Stamped: An Anti-Travel Novel
by Kawika Guillermo
Westphalia Press, 2018
360 Pages, $15.99
Review by Alina Grigorovitch
Kawika Guillermo’s Stamped (Westphalia Press, 2018) is subtitled “an anti-travel novel”, but it’s less a defiance of travel (and travel writing) conventions than an attempt to cover that ground in a more literary way. It focuses on the expatriate lifestyle, psychologically and logistically worlds apart from the week-long vacation or the Eat, Pray, Love journey of self-discovery; in fact, the main character, Skyler states that leaving home begins as an effort of self-forgetting – mixing modern nomadism with sexual and cultural identity crises.
“Most travelers,” one of the book’s cast says, “can be separated into three groups…. Sexpats, drugpats, and ecopats. Then there’s a fourth group. The people who were rejected from their country, and everywhere they go too. They can’t stop moving, rejecting every city before it can reject them.”
The central pillar is Skyler, a twenty-year-old half-white, half-Indonesian man who has left his ex-girlfriend and fundamentalist Christian upbringing in America with a bit of cash and a haunting death wish. Some of Guillermo’s most beautiful, lyrical writing is reserved for Skyler’s blog entries, painting poetic impressions to a degree of poetry rarely encountered in actual travel blogs. Structurally, the blog posts anchor the narrative, which switches perspectives between the central group of six long-term travelers who, like him, are American expats losing themselves in a chaos of partying and abandon.
There is sheltered Arthur, venturing to China with his Chinese wife and their young son; Sophea, a Cambodian refugee returning to work at an NGO; Winston, a part-Asian, part-African American army brat with a lifestyle code that emphasizes non-attachment; Connie, a Korean-born adoptee seeking a stronger identity in a land she never knew; and all-American blonde Melanie, who cannot not embody her identity in Asia, partying recklessly while telling her religious family back home that she is on a mission.
In keeping with the overall theme of fluid identities, Guillermo experiments with other story structures during the middle of the book. Other than the interspersed blog entries, Stamped is similar to Richard Powers’ The Overstory, first acquainting us with these characters and their backstories, leading their mental states and motivations to a precipice, before bringing them all together for an encounter at the end of part one and the start of part two. Guillermo writes their encounters not as moves by the hand of fate, but as naturally-occurring (given their small expatriate social circle) products of chance.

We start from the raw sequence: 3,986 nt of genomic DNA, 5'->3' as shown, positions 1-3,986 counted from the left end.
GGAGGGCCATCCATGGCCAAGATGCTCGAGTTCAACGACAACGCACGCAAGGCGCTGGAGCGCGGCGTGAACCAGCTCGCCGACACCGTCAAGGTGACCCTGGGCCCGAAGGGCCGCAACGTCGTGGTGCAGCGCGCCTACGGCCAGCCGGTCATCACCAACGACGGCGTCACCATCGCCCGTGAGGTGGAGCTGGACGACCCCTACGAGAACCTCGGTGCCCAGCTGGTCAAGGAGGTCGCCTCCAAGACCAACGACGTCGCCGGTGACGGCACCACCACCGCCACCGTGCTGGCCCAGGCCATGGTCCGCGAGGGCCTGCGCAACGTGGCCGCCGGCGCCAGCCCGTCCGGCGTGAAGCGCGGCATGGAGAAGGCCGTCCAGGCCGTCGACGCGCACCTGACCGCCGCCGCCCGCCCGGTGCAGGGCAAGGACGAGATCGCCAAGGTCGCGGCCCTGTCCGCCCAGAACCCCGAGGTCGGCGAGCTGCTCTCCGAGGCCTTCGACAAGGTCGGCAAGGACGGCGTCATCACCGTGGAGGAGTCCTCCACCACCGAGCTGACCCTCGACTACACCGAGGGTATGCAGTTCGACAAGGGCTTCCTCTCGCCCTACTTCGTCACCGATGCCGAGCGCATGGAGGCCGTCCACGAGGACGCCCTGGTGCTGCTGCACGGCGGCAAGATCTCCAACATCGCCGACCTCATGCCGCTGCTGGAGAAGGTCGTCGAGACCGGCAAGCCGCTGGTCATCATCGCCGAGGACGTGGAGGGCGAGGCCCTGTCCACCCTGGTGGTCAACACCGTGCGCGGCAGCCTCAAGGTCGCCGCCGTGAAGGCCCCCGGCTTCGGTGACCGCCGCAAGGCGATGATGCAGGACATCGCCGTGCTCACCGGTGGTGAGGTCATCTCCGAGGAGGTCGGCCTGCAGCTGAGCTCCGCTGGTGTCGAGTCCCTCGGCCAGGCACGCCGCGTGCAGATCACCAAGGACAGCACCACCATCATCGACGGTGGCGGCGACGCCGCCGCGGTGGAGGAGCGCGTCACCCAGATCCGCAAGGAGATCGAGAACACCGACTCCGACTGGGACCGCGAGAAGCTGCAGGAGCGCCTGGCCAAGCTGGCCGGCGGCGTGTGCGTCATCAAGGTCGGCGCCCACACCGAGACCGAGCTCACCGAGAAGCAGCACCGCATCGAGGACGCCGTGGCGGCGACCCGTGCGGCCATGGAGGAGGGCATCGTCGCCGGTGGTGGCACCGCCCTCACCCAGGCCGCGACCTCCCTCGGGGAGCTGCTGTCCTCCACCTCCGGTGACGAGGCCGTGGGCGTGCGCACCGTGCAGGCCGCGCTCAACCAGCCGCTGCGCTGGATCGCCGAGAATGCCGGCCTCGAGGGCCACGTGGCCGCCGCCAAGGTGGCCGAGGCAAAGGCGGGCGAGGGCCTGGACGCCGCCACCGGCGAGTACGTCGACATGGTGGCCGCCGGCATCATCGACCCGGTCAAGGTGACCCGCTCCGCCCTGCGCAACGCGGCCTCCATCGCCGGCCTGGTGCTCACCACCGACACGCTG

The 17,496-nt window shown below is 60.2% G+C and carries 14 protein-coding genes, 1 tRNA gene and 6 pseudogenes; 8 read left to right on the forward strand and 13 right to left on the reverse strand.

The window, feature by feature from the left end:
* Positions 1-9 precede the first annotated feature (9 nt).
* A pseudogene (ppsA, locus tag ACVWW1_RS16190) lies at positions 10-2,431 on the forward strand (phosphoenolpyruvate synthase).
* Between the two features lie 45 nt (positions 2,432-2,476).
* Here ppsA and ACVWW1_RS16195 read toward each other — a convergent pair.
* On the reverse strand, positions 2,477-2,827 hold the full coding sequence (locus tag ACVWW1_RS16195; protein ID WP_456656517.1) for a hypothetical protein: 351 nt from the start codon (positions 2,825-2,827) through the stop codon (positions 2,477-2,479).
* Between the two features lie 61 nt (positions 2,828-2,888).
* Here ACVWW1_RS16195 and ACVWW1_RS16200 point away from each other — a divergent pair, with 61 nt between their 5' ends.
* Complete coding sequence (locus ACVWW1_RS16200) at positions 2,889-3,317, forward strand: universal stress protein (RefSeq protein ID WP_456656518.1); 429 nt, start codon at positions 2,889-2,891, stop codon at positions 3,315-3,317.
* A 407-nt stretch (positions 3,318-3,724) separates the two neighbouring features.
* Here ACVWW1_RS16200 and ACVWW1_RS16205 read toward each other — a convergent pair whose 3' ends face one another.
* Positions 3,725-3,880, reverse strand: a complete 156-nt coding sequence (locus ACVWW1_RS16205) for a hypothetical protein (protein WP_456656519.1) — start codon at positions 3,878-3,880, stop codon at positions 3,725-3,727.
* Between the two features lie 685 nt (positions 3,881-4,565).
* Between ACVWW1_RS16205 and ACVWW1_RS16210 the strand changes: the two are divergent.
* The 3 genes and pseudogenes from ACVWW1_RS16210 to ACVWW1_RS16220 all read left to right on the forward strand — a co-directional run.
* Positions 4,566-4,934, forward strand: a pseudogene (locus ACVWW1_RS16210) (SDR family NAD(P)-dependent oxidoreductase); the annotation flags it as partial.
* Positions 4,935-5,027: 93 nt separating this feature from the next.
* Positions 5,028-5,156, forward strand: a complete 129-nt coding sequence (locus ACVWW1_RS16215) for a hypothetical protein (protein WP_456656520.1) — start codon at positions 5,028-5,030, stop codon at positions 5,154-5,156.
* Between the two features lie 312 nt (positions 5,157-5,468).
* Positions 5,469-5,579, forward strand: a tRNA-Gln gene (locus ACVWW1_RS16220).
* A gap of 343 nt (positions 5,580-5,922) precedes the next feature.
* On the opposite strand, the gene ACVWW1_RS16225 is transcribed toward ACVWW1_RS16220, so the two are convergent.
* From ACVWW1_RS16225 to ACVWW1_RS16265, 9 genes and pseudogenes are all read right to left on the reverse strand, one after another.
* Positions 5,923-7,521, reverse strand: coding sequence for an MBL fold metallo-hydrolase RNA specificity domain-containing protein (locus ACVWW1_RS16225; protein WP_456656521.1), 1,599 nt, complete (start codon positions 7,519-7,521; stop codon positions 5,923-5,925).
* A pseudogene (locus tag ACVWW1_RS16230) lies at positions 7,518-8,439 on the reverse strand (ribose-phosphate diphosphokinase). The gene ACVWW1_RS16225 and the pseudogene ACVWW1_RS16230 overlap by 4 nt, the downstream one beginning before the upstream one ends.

When they finally converge, Arthur is high and on a mission to find a ghost, Skyler is “the kind of lost that he had no interest in curing,” Sophea has gotten over the purpose that brought her there to begin with, and lonely Winston takes on the roles of patron and babysitter. The story temporarily relocates to a plain of reality where each character is given a pseudo-mythological name (Arthur, Witch Slayer, Skyler the Summoner, Sophea the Sot, Winston the Pure) and traces, through each section, the group’s traversals from city to city, almost the way Game of Thrones switches perspectives from one chapter to the other. It is, fittingly, a mythical time in their lives; abstracted from reality, at the height of an indefinitely long and directionless bender — the only solution to their nebulous life purposes and identities.
This theme is never sharper than when dealing with the thorny issue of their “traveler status.” Despite belonging to the Asian diaspora, they are not seen by locals as Asians. And yet, most of them left America because they were not quite seen as Americans, either. Trying to interact with the local population, they end up sticking with each other: fellow American expats. In a stand-out scene, they sit at a bar in Chengdu not far from another group of boorish American expatriates who drunkenly say they hate Chinese people, while they themselves are self-styled flaneurs.
But because flaneurs have a sharp conscience about traveling, they seek to be culturally and historically aware, to differentiate themselves from trollish white tourists. But even with their hearts in the right place, global power structures so outweigh them as individuals that they cannot get terribly far.
Guillermo returns to this knot again and again throughout the book. Like flaneurs, they are often unpleasant people, but uncomfortably relatable, which is perhaps the point. They regularly get wasted, they smuggle drugs, and they are approached by sex workers no differently than any other tourist – even in a police state they are free to do whatever they want. They drink and party, they hop around cities, they teach English – they do all the things they condemn other expats for doing, the only difference being their greater propensity toward self-examination, and the unignorable twangs of their conscience.